The construction sector: coming back, but still under pressure

After having enjoyed an incredible expansion period over the previous decade, the construction sector found itself hard hit by the Covid-19 crisis in 2020. 2021 promises to be brighter for the economy in general, but what about the construction sector? Discover our forecasts.

According to an analysis of the sector conducted by the Construction Confederation, the economic activity of the construction sector in Belgium declined by about 5% last year overall. For 2021, a recovery is in the cards but one whose scope will depend on the rhythm of a number of major Belgian construction projects, such as the new canal lock at Terneuzen, the Oosterweel link under the Scheldt river in Antwerp, the RER Regional Express Network and the tram system of Liège. The Construction Confederation is also counting on an increase in public investments.

Leaving aside these major projects, the companies active in the construction sector clearly remain under pressure, with a level of activity that is below what we were seeing prior to the crisis. Another factor is the increase in prices for raw materials, which is causing difficulties for the companies.

Here are the most important trends for the construction sector in 2021:

Considering the effects of the lockdown and the evolutions observed with regard to building permits, activities linked to new housing production declined by 8% in 2020. We anticipate that they will largely recover in 2021.
The construction of new non-residential buildings dropped by 10% in 2020 and will probably not progress in 2021, due to a sharp reduction in investments by companies.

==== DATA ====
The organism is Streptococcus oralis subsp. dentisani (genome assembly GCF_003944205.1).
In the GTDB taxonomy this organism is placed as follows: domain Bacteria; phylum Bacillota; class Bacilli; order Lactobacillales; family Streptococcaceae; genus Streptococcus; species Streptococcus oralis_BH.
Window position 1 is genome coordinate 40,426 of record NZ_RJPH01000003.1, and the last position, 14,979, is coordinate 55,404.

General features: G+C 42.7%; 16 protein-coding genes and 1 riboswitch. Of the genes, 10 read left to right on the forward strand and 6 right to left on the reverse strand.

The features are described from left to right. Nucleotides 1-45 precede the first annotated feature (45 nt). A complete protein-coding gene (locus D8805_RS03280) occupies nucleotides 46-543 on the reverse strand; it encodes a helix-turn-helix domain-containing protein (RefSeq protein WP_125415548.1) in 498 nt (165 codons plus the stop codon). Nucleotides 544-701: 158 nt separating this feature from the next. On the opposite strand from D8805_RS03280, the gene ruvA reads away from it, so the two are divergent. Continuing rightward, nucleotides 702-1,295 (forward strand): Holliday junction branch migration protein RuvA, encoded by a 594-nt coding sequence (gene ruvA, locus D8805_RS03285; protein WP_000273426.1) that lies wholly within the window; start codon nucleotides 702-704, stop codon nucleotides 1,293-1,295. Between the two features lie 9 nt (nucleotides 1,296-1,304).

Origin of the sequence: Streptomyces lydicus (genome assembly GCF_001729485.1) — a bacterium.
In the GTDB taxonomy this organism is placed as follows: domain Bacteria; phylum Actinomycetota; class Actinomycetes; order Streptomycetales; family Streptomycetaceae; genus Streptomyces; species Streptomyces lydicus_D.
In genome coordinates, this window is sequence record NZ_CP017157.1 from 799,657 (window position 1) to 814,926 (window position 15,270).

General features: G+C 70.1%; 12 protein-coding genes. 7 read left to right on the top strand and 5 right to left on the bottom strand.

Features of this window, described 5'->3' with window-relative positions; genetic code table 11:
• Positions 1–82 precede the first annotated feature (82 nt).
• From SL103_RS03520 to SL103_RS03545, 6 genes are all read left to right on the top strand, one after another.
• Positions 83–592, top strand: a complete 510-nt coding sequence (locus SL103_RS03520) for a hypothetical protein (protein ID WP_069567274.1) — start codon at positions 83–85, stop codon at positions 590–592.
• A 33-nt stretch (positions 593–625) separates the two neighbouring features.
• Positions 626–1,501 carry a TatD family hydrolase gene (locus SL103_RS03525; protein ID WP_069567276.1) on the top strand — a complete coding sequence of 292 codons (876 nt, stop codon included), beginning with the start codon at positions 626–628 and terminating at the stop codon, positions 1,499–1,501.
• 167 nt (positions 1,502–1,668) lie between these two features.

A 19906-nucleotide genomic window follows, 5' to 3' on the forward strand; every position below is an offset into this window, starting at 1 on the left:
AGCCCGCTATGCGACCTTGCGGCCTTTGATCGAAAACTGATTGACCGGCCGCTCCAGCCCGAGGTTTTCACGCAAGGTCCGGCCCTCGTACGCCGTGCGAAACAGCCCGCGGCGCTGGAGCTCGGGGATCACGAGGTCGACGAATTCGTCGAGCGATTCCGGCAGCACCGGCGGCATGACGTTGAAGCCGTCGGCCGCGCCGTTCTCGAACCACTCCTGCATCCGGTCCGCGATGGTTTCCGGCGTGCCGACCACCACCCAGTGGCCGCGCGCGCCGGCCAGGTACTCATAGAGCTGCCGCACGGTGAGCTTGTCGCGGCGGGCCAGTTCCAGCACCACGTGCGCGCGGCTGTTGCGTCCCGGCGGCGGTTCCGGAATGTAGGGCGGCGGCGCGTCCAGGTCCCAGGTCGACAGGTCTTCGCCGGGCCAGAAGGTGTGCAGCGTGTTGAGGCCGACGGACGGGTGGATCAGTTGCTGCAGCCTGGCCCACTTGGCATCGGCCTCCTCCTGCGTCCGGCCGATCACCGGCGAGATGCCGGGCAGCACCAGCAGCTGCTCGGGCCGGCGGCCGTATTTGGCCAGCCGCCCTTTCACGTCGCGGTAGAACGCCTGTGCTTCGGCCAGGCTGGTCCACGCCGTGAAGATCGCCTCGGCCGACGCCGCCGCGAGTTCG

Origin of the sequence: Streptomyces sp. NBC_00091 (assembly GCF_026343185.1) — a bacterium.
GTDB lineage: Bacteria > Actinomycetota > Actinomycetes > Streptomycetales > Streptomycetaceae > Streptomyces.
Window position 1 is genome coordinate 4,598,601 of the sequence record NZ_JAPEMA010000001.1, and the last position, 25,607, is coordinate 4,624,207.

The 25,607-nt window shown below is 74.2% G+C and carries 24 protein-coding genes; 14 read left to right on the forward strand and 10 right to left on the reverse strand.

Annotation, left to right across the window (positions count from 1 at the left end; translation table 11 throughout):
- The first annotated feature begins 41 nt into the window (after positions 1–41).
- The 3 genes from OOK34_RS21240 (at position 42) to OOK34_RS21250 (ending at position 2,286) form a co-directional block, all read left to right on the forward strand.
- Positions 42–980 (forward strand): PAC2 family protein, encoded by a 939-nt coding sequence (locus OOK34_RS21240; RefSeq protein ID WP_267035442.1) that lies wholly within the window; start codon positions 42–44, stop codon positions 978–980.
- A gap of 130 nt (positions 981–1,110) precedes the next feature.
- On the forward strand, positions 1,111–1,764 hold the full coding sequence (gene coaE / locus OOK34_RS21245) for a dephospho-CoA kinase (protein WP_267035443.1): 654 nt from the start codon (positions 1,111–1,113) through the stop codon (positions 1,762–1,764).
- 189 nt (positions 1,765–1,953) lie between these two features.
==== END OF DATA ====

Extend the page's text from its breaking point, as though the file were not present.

Renovation works suffered less from the health crisis, in part because they are usually carried by their own dynamic linked to the constant expansion of the potential market. Renovation works performed by companies from the construction sector declined by 1.3% in 2020 and should advance by 5% in 2021.

In light of these evolutions and forecasts, the conditions for building or renovating a residence are particularly favourable:

  • The disposable income of households increased last year.
  • Interest rates for mortgage loans have never been so low.
  • The generalised reduction of VAT to 6% for demolitions-reconstructions which was introduced at the start of this year will continue to apply through 2022.
Since the beginning of 2021, the prices of certain construction materials have increased, for various reasons that all have an international dimension, related to the tensions that have developed on the raw materials market. We have noted a price increase of 30% for steel, wood products and the polyurethane insulations. These price increases are worrying the companies, which fear that this situation will harm the recovery.
The order books of the construction companies are gradually filling up again. At the start of the year, half of all construction companies were still facing order books ranging from virtually empty to below normal. The situation is improving today, but 25% of construction companies are still in this situation.

The successive lockdown periods have weighed heavily on the companies. Euler Hermes believes that one company in five in Belgium is at risk of experiencing a cash-flow crisis in 2021. Not having been able to entirely offset the losses suffered during the months of lockdown, 31% of construction companies are encountering liquidity problems and will have more and more difficulties paying their short-term invoices, dragging the suppliers and the entire supply chain down with them.

While a large number of bankruptcies were avoided in 2020 thanks to the support measures introduced by the government authorities, Euler Hermes expects a rise in bankruptcies in the second half of 2021.

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